How To Can Apple Pear Jelly (From Juice and Peels)

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Last night I felt like experimenting. I had about six cups of fresh apple juice I’d made from some Galas that were given to us, which was enough to make apple jelly with, but I also had 3 cups of pear juice which wasn’t enough to do anything with by itself. So, I decided to mix the two together and see how it would turn out.

First, I searched all over the internet and in my books for a recipe for apple-pear jelly, but I could not find a single one! I found some jams which mixed the two, but I had juice to work with, not whole fruits, so that wouldn’t work. I decided I’d just wing it. Hey, what’s the worst that could happen?

The pear juice I’d made was from leftover peels and cores I had from canning a bunch of Bartlett pears. I just put them into a large pot and filled it with water about two-thirds of the way up the peels. I then simmered them over low-med heat until everything was all mushy. After straining the mix through a cheese cloth, I was left with about three cups of juice.

Here’s how I made the Apple Pear Jelly:

First, I measured out how much juice I had. I poured the 6 cups of strained apple juice and the 3 cups of strained pear juice into a large stockpot.

Next, I added 6 1/2 cups sugar. (3 cups of sugar for every 4 cups of juice, plus a little for the one cup extra I had).

Then I added 4 Tbsp and 1 tsp of lemon juice to the mix. (2 Tbsp lemon juice for every 4 cups of juice, and again a little more for the extra cup of juice I had).

I brought it all to a boil, and let it cook until it looked like it was to the gelling point. I didn’t do the spoon test. It was sticking to the stirring spoon pretty well, so I figured it was getting close.

Next, I poured the hot jelly into hot, sterilized jelly jars, leaving 1/4″ headspace. I screwed on the hot, clean lids and put the finished jars upside down to cool on a rack.

There was enough extra jelly in the pot that I could put some into a jar to refrigerate right away. I tried it this morning, it’s good!! The consistency is funny though. It’s actually exactly like honey, very sticky and somewhat runny. It’s really good though; sweet like honey too. It’ll go great on breakfast biscuits. Oooh, I bet mixing it with butter like honey butter would be divine! I’ll have to try that.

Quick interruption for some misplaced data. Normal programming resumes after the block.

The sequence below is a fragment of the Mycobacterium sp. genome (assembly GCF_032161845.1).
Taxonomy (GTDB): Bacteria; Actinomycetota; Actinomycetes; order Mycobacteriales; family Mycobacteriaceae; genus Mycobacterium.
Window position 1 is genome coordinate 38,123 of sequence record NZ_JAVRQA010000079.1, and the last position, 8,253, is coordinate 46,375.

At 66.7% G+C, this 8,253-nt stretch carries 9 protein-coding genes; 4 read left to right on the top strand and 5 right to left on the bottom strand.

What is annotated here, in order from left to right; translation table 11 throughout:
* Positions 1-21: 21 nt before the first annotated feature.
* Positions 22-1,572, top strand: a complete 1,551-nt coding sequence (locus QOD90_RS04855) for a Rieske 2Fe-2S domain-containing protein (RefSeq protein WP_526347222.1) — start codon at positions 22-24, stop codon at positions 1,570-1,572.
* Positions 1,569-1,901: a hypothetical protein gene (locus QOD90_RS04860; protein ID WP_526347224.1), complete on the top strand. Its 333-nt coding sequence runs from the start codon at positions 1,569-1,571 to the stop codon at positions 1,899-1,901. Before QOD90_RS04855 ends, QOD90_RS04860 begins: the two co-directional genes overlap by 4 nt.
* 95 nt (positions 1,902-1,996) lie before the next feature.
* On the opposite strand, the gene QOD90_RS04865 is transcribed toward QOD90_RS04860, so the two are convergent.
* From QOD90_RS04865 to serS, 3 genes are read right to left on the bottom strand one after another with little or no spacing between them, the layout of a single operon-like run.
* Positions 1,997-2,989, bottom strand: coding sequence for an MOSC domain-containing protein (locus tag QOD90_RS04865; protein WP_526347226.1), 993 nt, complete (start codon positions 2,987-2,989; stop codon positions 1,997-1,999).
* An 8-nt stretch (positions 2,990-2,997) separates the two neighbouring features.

I’d debated on adding pectin to the mix. Perhaps that would have allowed it to gel better. Anyways, I’m happy with the results!


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Kendra
About Kendra 1106 Articles
A city girl learning to homestead on an acre of land in the country. Wife and homeschooling mother of four. Enjoying life, and everything that has to do with self sufficient living.

7 Comments

  1. Would it work if you made the apple and pear juice with a steam juicer? Also, the skins of my pears are diseased. So does that put them out of the question for any kind of preserving? And while we’re at it, do you have any good techniques for treating/preventing disease in pear trees? Thanks a bunch!

    • Micaela,

      Yes, you can make jelly from steamed juice. You don’t have to use the skins, it’s just a good way to put them to use. If the skins are diseased, I wouldn’t use them. The best advice I can give as far as pear trees go is good hygiene (pruning, mulching, fertilizing). If a tree is healthy, it generally does better fighting off disease. Although… speaking from experience… sometimes even your best efforts aren’t enough to prevent certain more aggressive diseases. I’ve had a lot of trouble with Black Rot. Best of luck to you!

  2. I had a couple of different kinds of jelly turn out runny this year so I am going to use them to glaze hams and pork roasts and use them like syrup on pancakes, biscuits, etc.

  3. “I did that and when I took them out it was like the apple expanded and exploded out of the tops of the jars. I am stumped as to why that happened. Any ideas?”

    Did you take the lid off the canner and let the jars sit in the cooling-off water for a good 5-10 minutes before removing to cool off? That was the culprit of missing liquid and goofy things in my canning the first year or two.

    Baby apples have more pectin. Ripe and yummy, mature, possibly mushy apples? Not so much pectin, so they won’t set up as firm.

  4. Apples are supposed to have their own natural pectin and from what I have read you shouldn’t have to add it. That said last year I made apple jelly and used no pectin and it became that same consistency. So not really a help but at least I know it wasn’t just my batch. So what about canning apples can you offer any help? Actually it was apple pie filling. The recipe I used said to process the quarts for 30 minutes. I did that and when I took them out it was like the apple expanded and exploded out of the tops of the jars. I am stumped as to why that happened. Any ideas?

    • Amy,

      I’ve done apple pie filling, and it’s turned out great. My first question would be did you leave an inch headspace? I’ll try to remember to post the recipe I used soon so you can check it out and see if there is anything different from your recipe. That’s a bummer that they didn’t work out after all that hard work though!

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